On Friday, Trump lost court stay requests on the Children’s Climate Change lawsuit, a case alleging political motives in asking a citizenship question on the 2020 census, and claims Trump violated the Constitution in accepting foreign government payments via his D.C. hotel.
Donald Trump exits the stage after a campaign rally in 2016. Photo: Gage Skidmore, CC
November 2 was, as a recent children’s book had it, a “no good, very bad day” for Trump. All three of these cases have now been approved to go forward. Again.
The suit involving the Washington, D.C. Trump International Hotel, located a short distance from the White House, alleges Donald Trump is violating the Constitution’s emoluments clause by conducting business with foreign governments. Keep in mind that Trump still owns his company and has authority over it. This is not even a blind trust.
In this dispute, the Justice Department, strangely taking the position that they represent Trump and not the government, had requested a stay in that case from U.S. District Judge Peter J. Messite in Greenbelt, Maryland. According to Messite, the Justice Department said that the term emoluments is a subject of “substantial grounds of disagreement” and said the payments Trump received from foreign governments through his business did not qualify as emoluments. The Judge called the Justice Department's argument "a dubious proposition" and denied the stay.
Judge Messite also ordered the the attorneys general for Washington, D.C. and for the state of Maryland, the plaintiffs in the case, to submit a schedule for discovery in the case within the next 20 days.
In a second case decided Friday, the Supreme Court refused to delay a trial claiming the Commerce Secretary had an improper political motive in adding a citizenship question to the 2020 census. This suit, filed by several states and civil rights organizations, claimed the question – which requires people to say whether they are legally entitled to be in the country – would have far-reaching political ramifications. In regions with large immigrant populations, individuals might fear reprisals – even if unlawful – and choose not to return the census forms. Since census tallies are used to determine everything from federal aid distributions based on population to representation in Congress, this could cause dangerous and wrongful undercounts of the populations. Considering how Trump himself is stirring up anti-immigrant sentiment even for legal immigrants, it understandable why people might choose not to return a questionnaire with this on the ballot.
When it was revealed the question was added to the census, at least one Census Bureau internal analyst and six former census directors said just having the question would damage the resulting census counts.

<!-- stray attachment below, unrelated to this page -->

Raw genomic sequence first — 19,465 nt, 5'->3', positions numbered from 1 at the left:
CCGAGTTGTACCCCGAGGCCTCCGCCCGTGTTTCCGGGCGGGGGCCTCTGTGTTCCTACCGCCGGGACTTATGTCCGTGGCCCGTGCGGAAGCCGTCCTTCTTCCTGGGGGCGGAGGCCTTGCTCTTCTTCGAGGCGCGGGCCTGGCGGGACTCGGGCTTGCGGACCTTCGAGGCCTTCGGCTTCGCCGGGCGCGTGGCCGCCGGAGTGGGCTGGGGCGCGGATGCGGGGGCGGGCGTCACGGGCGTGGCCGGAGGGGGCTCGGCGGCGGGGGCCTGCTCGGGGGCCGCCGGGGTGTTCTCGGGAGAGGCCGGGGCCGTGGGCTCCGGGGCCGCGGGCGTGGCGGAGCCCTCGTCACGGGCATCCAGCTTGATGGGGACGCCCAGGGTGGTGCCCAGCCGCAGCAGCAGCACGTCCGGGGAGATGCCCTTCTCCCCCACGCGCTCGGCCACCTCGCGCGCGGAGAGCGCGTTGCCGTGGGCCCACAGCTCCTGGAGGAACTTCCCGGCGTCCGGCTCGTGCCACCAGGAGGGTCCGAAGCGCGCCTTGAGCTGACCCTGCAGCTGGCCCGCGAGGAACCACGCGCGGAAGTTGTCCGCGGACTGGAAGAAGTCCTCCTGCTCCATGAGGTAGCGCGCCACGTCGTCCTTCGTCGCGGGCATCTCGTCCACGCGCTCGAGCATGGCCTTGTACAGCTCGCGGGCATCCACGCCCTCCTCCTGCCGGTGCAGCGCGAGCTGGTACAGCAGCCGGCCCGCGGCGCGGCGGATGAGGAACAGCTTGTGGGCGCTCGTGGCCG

The lawsuit alleges the Commerce Secretary added the question for political reasons. The Justice Department does not exactly deny this but said the case should be decided on whether it was legal to add the question, rather than why the question was to be included.
In its just-announced decision, the Supreme Court removed to delay this trial. It is currently scheduled to start on November 5 in New York.
In the third case decided on November 2, the Supreme Court issued an evening ruling saying it will allow “the Children’s Climate Change Lawsuit” to go forward. That case, formally known as Juliana, et. al, vs. United States, et. al., claims the U.S. government violated the due process clause in the U.S. Constitution by actively encouraging increased greenhouse gas emissions and contributing significantly to global warming in the country. It was filed before a Federal Judge in Oregon in 2015 by 21 youths, who say the U.S. government’s leaders have failed to ensure them what they call their constitutional right to a clean environment.
The Supreme Court ruled about this on Friday that “the Government’s petition for a writ of mandamus [a legal procedure demanding the court reconsider the case] does not have a ‘fair prospect’ of success in this court [the Supreme Court] because adequate relief may be available in the United States Court of Appeals for the Ninth Circuit”. The order concluded with the removal of a temporary stay in the case that U.S. Supreme Court granted to the Justice Department on October 19.
On this last case, the Justice Department can attempt to appeal the case to the Ninth Circuit, but it is important to note that it had previously done that earlier – on this same suit and with the same court – and was denied its grant for either a stay or a dismissal of the case.
Not surprisingly, the Justice Department has not said much about any of these cases yet. It is fair to expect there will be attempts to appeal each of them at least one last time.